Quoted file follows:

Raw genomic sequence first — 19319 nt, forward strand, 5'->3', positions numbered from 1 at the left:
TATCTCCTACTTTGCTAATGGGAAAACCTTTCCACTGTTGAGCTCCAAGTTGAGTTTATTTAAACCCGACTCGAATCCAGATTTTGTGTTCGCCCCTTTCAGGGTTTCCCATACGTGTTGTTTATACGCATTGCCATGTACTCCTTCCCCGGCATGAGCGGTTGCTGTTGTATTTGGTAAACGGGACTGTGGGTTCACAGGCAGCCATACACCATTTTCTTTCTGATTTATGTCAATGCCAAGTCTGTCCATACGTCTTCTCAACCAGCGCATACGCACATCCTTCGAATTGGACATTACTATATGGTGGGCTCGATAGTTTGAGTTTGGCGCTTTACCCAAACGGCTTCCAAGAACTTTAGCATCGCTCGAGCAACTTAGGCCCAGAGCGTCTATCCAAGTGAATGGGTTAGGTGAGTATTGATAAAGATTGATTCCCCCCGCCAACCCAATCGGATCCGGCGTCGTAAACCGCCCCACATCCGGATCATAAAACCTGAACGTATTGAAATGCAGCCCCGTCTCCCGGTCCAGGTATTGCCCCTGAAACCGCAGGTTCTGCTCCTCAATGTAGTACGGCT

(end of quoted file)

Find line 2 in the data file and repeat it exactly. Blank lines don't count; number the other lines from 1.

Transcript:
TATCTCCTACTTTGCTAATGGGAAAACCTTTCCACTGTTGAGCTCCAAGTTGAGTTTATTTAAACCCGACTCGAATCCAGATTTTGTGTTCGCCCCTTTCAGGGTTTCCCATACGTGTTGTTTATACGCATTGCCATGTACTCCTTCCCCGGCATGAGCGGTTGCTGTTGTATTTGGTAAACGGGACTGTGGGTTCACAGGCAGCCATACACCATTTTCTTTCTGATTTATGTCAATGCCAAGTCTGTCCATACGTCTTCTCAACCAGCGCATACGCACATCCTTCGAATTGGACATTACTATATGGTGGGCTCGATAGTTTGAGTTTGGCGCTTTACCCAAACGGCTTCCAAGAACTTTAGCATCGCTCGAGCAACTTAGGCCCAGAGCGTCTATCCAAGTGAATGGGTTAGGTGAGTATTGATAAAGATTGATTCCCCCCGCCAACCCAATCGGATCCGGCGTCGTAAACCGCCCCACATCCGGATCATAAAACCTGAACGTATTGAAATGCAGCCCCGTCTCCCGGTCCAGGTATTGCCCCTGAAACCGCAGGTTCTGCTCCTCAATGTAGTACGGCT